Energy transition and co-operative education and training

Energy transition cannot simply be achieved at the push of a button. Adoption of renewable and sustainable energy on the eve of European Horizon 2020’s needs brain, heart and hands on alongside several tracks. One fundamental stimulus is education. In this context, theory and practice belong to each other as a machine needs fuel. A recent article discusses how effective education and training can be developed.

While traditionally the integration of theory and practice is routine in vocational education, in tertiary education theoretical education is often separated from practice. After all graduates shall satisfy requirements in jobs and society. This is often not the case due to a lack of exchange between theory and practice during education.

In contrast to classical education formats co-operative learning approaches offer alternative opportunities to solve this problem. Our research questions how co-operative formats can be defined and discusses which barriers and innovative values each format entails. This is supplemented with the lessons learnt from a recent H2020 BioEnergyTrain curricula project on bioenergy skilling.

What can be learned from the status quo is that co-operation in education and training plays only a minor role in the overall education system. When searching for co-operative study programmes it is remarkable that apart from dual study programmes there is no explicit definition of co-operative education and training formats.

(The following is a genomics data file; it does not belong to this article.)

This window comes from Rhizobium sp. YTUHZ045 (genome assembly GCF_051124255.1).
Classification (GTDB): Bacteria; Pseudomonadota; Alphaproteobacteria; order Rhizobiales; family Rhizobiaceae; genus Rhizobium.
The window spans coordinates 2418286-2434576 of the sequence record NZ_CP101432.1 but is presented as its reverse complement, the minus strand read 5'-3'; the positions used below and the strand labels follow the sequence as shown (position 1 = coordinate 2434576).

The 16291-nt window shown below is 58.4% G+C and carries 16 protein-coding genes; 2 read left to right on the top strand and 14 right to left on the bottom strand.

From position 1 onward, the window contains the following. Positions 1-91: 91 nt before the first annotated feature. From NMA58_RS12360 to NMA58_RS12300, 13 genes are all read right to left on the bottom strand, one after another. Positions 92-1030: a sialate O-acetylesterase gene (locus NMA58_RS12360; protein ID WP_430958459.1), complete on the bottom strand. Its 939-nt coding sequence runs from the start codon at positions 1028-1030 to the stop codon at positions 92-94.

(Image by Tero Vesalainen from Pixabay, CC0)

Although EU strategies (Strategic Energy Plan Roadmap Education and Training, Action Agenda for European Universities) identify co-operation between Higher Education Institutions (HEIs) and business as crucial to meet these challenges, the number of co-operative education programmes directed towards meeting the challenges posed by the energy transition is low.

To support energy transition HEIs need to provide a co-operation and co-ordination platform. Society requires adequately trained people to deal with and create low emission energy systems and the challenges arising therewith, handle new technologies, complex systems and pushing ahead innovation and put all dimensions of sustainable development into practice.

Altogether as many as 15 authors contributed to the case studies discussed in the article, most of them members and partners of the European Sustainable Energy Innovation Alliance (ESEIA).

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